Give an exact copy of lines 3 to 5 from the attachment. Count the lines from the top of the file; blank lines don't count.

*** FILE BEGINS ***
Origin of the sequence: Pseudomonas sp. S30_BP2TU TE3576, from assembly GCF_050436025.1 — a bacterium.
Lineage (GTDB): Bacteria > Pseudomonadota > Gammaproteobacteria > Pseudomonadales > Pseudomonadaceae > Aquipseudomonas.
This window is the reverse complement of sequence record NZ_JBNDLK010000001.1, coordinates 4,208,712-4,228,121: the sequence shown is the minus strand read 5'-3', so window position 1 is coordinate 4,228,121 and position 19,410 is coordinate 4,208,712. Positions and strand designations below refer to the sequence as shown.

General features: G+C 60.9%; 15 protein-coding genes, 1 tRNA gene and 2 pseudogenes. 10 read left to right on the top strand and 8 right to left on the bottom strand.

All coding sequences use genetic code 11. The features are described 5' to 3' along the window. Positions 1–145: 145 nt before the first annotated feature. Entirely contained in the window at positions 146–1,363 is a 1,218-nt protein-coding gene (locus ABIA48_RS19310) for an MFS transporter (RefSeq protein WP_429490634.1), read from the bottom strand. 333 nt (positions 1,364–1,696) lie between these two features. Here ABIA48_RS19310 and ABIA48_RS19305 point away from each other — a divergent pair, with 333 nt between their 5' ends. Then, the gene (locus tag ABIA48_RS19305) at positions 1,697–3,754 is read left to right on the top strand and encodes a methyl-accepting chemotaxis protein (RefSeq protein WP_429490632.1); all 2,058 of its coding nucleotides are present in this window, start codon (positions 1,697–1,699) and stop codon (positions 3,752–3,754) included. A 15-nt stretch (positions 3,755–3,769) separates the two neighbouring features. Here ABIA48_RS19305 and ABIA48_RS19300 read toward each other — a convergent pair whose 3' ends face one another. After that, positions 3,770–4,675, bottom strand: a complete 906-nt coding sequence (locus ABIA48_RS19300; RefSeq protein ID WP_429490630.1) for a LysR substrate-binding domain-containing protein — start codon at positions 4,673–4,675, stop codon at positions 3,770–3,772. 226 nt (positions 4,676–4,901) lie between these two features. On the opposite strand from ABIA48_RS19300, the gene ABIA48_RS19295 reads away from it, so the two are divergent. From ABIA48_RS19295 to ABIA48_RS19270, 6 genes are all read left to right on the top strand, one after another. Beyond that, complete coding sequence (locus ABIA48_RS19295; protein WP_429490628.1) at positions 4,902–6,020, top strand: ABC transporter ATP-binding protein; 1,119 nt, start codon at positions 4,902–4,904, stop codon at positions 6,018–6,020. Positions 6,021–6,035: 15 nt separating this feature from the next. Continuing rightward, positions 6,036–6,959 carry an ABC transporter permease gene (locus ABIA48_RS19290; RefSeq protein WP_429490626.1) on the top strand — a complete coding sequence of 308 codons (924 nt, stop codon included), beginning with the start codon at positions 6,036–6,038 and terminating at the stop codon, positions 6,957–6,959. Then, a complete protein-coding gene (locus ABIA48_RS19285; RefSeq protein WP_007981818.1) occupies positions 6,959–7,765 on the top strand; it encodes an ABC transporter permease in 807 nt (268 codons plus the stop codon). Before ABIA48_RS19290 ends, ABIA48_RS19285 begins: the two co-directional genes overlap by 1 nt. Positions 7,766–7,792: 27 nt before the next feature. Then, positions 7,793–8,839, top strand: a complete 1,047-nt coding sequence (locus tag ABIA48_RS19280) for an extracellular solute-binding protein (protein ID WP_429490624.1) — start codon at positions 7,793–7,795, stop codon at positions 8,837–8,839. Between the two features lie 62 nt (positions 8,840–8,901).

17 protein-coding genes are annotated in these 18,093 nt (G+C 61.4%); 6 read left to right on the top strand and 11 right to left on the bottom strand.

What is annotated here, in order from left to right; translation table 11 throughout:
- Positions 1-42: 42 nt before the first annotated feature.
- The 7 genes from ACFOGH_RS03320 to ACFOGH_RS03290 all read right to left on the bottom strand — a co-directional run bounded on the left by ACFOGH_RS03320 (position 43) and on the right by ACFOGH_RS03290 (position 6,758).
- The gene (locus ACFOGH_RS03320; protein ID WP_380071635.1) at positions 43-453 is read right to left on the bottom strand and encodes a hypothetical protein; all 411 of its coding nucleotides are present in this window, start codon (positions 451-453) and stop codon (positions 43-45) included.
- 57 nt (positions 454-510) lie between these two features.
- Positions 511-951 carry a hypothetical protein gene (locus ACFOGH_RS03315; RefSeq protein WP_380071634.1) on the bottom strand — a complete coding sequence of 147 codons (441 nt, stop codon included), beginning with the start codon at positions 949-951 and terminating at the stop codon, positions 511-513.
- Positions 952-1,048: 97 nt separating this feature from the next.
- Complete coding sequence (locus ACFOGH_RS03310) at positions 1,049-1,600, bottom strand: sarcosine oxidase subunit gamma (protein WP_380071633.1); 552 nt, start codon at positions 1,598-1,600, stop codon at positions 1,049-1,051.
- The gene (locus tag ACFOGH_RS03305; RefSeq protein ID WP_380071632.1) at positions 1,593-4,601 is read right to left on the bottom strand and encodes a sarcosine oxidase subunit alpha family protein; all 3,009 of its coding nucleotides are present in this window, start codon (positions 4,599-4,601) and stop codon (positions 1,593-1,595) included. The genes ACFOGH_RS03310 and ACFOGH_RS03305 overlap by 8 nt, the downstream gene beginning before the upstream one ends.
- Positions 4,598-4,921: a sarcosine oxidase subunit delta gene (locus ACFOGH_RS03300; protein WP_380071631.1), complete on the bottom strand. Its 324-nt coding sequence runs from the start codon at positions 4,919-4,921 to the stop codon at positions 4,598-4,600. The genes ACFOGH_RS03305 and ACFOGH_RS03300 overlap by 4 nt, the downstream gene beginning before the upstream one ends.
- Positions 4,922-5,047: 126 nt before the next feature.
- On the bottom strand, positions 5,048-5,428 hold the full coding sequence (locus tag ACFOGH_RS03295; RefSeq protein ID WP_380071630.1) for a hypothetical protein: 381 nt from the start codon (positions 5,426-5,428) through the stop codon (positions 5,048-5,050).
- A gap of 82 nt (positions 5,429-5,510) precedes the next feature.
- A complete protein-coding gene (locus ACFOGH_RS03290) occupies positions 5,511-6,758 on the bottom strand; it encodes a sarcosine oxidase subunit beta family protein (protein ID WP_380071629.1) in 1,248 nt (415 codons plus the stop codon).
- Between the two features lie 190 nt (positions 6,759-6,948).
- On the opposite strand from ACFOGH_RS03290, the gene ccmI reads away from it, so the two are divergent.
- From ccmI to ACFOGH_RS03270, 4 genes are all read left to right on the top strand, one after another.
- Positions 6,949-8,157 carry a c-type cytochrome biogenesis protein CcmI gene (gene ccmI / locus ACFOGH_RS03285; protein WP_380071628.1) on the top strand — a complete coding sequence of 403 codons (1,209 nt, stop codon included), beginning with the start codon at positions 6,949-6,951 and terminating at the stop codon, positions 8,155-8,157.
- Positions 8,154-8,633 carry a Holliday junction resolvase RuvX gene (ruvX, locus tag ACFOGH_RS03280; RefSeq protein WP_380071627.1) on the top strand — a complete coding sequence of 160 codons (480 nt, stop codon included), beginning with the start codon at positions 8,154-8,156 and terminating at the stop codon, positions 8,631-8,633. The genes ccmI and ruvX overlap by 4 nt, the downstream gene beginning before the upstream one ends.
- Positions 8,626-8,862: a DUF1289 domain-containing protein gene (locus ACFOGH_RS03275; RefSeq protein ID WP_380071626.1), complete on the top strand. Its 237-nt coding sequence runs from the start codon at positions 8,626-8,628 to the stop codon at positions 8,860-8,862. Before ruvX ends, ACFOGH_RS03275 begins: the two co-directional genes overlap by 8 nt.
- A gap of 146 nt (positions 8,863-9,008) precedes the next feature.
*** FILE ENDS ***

This window is the reverse complement of sequence record NZ_JBNDLK010000001.1, coordinates 4,208,712-4,228,121: the sequence shown is the minus strand read 5'-3', so window position 1 is coordinate 4,228,121 and position 19,410 is coordinate 4,208,712. Positions and strand designations below refer to the sequence as shown.

General features: G+C 60.9%; 15 protein-coding genes, 1 tRNA gene and 2 pseudogenes. 10 read left to right on the top strand and 8 right to left on the bottom strand.

All coding sequences use genetic code 11. The features are described 5' to 3' along the window. Positions 1–145: 145 nt before the first annotated feature. Entirely contained in the window at positions 146–1,363 is a 1,218-nt protein-coding gene (locus ABIA48_RS19310) for an MFS transporter (RefSeq protein WP_429490634.1), read from the bottom strand. 333 nt (positions 1,364–1,696) lie between these two features. Here ABIA48_RS19310 and ABIA48_RS19305 point away from each other — a divergent pair, with 333 nt between their 5' ends. Then, the gene (locus tag ABIA48_RS19305) at positions 1,697–3,754 is read left to right on the top strand and encodes a methyl-accepting chemotaxis protein (RefSeq protein WP_429490632.1); all 2,058 of its coding nucleotides are present in this window, start codon (positions 1,697–1,699) and stop codon (positions 3,752–3,754) included. A 15-nt stretch (positions 3,755–3,769) separates the two neighbouring features. Here ABIA48_RS19305 and ABIA48_RS19300 read toward each other — a convergent pair whose 3' ends face one another. After that, positions 3,770–4,675, bottom strand: a complete 906-nt coding sequence (locus ABIA48_RS19300; RefSeq protein ID WP_429490630.1) for a LysR substrate-binding domain-containing protein — start codon at positions 4,673–4,675, stop codon at positions 3,770–3,772. 226 nt (positions 4,676–4,901) lie between these two features. On the opposite strand from ABIA48_RS19300, the gene ABIA48_RS19295 reads away from it, so the two are divergent. From ABIA48_RS19295 to ABIA48_RS19270, 6 genes are all read left to right on the top strand, one after another. Beyond that, complete coding sequence (locus ABIA48_RS19295; protein WP_429490628.1) at positions 4,902–6,020, top strand: ABC transporter ATP-binding protein; 1,119 nt, start codon at positions 4,902–4,904, stop codon at positions 6,018–6,020. Positions 6,021–6,035: 15 nt separating this feature from the next. Continuing rightward, positions 6,036–6,959 carry an ABC transporter permease gene (locus ABIA48_RS19290; RefSeq protein WP_429490626.1) on the top strand — a complete coding sequence of 308 codons (924 nt, stop codon included), beginning with the start codon at positions 6,036–6,038 and terminating at the stop codon, positions 6,957–6,959. Then, a complete protein-coding gene (locus ABIA48_RS19285; RefSeq protein WP_007981818.1) occupies positions 6,959–7,765 on the top strand; it encodes an ABC transporter permease in 807 nt (268 codons plus the stop codon). Before ABIA48_RS19290 ends, ABIA48_RS19285 begins: the two co-directional genes overlap by 1 nt. Positions 7,766–7,792: 27 nt before the next feature. Then, positions 7,793–8,839, top strand: a complete 1,047-nt coding sequence (locus tag ABIA48_RS19280) for an extracellular solute-binding protein (protein ID WP_429490624.1) — start codon at positions 7,793–7,795, stop codon at positions 8,837–8,839. Between the two features lie 62 nt (positions 8,840–8,901).